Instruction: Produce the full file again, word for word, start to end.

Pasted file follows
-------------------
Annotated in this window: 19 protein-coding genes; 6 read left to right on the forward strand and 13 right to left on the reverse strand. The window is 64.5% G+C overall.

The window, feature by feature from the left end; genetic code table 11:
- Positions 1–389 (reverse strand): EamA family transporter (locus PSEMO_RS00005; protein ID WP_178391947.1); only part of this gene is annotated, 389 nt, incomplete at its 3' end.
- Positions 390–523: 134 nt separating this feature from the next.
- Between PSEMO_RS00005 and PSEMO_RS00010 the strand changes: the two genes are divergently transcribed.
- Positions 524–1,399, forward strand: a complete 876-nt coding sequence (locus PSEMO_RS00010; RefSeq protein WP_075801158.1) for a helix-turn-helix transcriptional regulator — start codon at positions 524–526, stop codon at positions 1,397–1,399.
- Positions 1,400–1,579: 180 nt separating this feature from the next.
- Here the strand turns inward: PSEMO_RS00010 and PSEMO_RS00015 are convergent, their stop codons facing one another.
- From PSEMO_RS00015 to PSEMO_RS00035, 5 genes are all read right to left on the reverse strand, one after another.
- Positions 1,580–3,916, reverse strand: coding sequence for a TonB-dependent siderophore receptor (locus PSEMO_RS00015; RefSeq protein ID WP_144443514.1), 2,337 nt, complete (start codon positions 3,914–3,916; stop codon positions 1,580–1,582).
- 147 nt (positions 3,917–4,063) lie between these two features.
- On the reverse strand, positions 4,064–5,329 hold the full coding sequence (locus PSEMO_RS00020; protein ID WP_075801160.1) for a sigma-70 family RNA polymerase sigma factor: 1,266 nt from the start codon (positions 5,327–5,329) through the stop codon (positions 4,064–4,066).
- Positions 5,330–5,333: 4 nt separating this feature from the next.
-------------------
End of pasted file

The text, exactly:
Annotated in this window: 19 protein-coding genes; 6 read left to right on the forward strand and 13 right to left on the reverse strand. The window is 64.5% G+C overall.

The window, feature by feature from the left end; genetic code table 11:
- Positions 1–389 (reverse strand): EamA family transporter (locus PSEMO_RS00005; protein ID WP_178391947.1); only part of this gene is annotated, 389 nt, incomplete at its 3' end.
- Positions 390–523: 134 nt separating this feature from the next.
- Between PSEMO_RS00005 and PSEMO_RS00010 the strand changes: the two genes are divergently transcribed.
- Positions 524–1,399, forward strand: a complete 876-nt coding sequence (locus PSEMO_RS00010; RefSeq protein WP_075801158.1) for a helix-turn-helix transcriptional regulator — start codon at positions 524–526, stop codon at positions 1,397–1,399.
- Positions 1,400–1,579: 180 nt separating this feature from the next.
- Here the strand turns inward: PSEMO_RS00010 and PSEMO_RS00015 are convergent, their stop codons facing one another.
- From PSEMO_RS00015 to PSEMO_RS00035, 5 genes are all read right to left on the reverse strand, one after another.
- Positions 1,580–3,916, reverse strand: coding sequence for a TonB-dependent siderophore receptor (locus PSEMO_RS00015; RefSeq protein ID WP_144443514.1), 2,337 nt, complete (start codon positions 3,914–3,916; stop codon positions 1,580–1,582).
- 147 nt (positions 3,917–4,063) lie between these two features.
- On the reverse strand, positions 4,064–5,329 hold the full coding sequence (locus PSEMO_RS00020; protein ID WP_075801160.1) for a sigma-70 family RNA polymerase sigma factor: 1,266 nt from the start codon (positions 5,327–5,329) through the stop codon (positions 4,064–4,066).
- Positions 5,330–5,333: 4 nt separating this feature from the next.